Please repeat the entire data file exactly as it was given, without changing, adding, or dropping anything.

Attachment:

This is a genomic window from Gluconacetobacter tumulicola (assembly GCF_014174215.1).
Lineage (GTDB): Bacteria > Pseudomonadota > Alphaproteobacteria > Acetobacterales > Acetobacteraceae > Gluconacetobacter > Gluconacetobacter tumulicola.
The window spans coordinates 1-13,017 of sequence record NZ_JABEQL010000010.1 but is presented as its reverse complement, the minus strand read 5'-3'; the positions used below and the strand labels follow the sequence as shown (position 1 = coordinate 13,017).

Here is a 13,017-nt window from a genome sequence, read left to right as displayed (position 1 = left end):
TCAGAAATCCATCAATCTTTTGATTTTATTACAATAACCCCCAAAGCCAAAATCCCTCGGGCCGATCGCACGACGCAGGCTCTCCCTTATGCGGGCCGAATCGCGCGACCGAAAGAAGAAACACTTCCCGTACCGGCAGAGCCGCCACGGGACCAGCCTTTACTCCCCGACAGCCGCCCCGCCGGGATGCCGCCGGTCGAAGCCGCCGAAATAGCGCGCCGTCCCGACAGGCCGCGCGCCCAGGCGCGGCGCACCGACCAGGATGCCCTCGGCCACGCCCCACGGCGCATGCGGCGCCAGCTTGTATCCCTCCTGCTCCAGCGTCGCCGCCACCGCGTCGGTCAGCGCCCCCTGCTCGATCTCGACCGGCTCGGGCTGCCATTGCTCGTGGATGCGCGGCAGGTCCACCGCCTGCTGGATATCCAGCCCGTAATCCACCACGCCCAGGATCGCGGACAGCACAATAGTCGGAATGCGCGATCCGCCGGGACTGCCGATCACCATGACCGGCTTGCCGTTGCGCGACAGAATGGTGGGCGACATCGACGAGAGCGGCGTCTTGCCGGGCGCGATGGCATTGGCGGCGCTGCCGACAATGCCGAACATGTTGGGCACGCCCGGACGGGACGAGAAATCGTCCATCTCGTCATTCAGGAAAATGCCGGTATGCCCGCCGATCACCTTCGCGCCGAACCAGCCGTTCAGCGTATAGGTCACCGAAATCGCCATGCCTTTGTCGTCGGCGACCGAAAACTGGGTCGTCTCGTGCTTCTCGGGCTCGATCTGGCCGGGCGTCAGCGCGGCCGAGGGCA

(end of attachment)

This is a genomic window from Gluconacetobacter tumulicola (assembly GCF_014174215.1).
Lineage (GTDB): Bacteria > Pseudomonadota > Alphaproteobacteria > Acetobacterales > Acetobacteraceae > Gluconacetobacter > Gluconacetobacter tumulicola.
The window spans coordinates 1-13,017 of sequence record NZ_JABEQL010000010.1 but is presented as its reverse complement, the minus strand read 5'-3'; the positions used below and the strand labels follow the sequence as shown (position 1 = coordinate 13,017).

Here is a 13,017-nt window from a genome sequence, read left to right as displayed (position 1 = left end):
TCAGAAATCCATCAATCTTTTGATTTTATTACAATAACCCCCAAAGCCAAAATCCCTCGGGCCGATCGCACGACGCAGGCTCTCCCTTATGCGGGCCGAATCGCGCGACCGAAAGAAGAAACACTTCCCGTACCGGCAGAGCCGCCACGGGACCAGCCTTTACTCCCCGACAGCCGCCCCGCCGGGATGCCGCCGGTCGAAGCCGCCGAAATAGCGCGCCGTCCCGACAGGCCGCGCGCCCAGGCGCGGCGCACCGACCAGGATGCCCTCGGCCACGCCCCACGGCGCATGCGGCGCCAGCTTGTATCCCTCCTGCTCCAGCGTCGCCGCCACCGCGTCGGTCAGCGCCCCCTGCTCGATCTCGACCGGCTCGGGCTGCCATTGCTCGTGGATGCGCGGCAGGTCCACCGCCTGCTGGATATCCAGCCCGTAATCCACCACGCCCAGGATCGCGGACAGCACAATAGTCGGAATGCGCGATCCGCCGGGACTGCCGATCACCATGACCGGCTTGCCGTTGCGCGACAGAATGGTGGGCGACATCGACGAGAGCGGCGTCTTGCCGGGCGCGATGGCATTGGCGGCGCTGCCGACAATGCCGAACATGTTGGGCACGCCCGGACGGGACGAGAAATCGTCCATCTCGTCATTCAGGAAAATGCCGGTATGCCCGCCGATCACCTTCGCGCCGAACCAGCCGTTCAGCGTATAGGTCACCGAAATCGCCATGCCTTTGTCGTCGGCGACCGAAAACTGGGTCGTCTCGTGCTTCTCGGGCTCGATCTGGCCGGGCGTCAGCGCGGCCGAGGGCA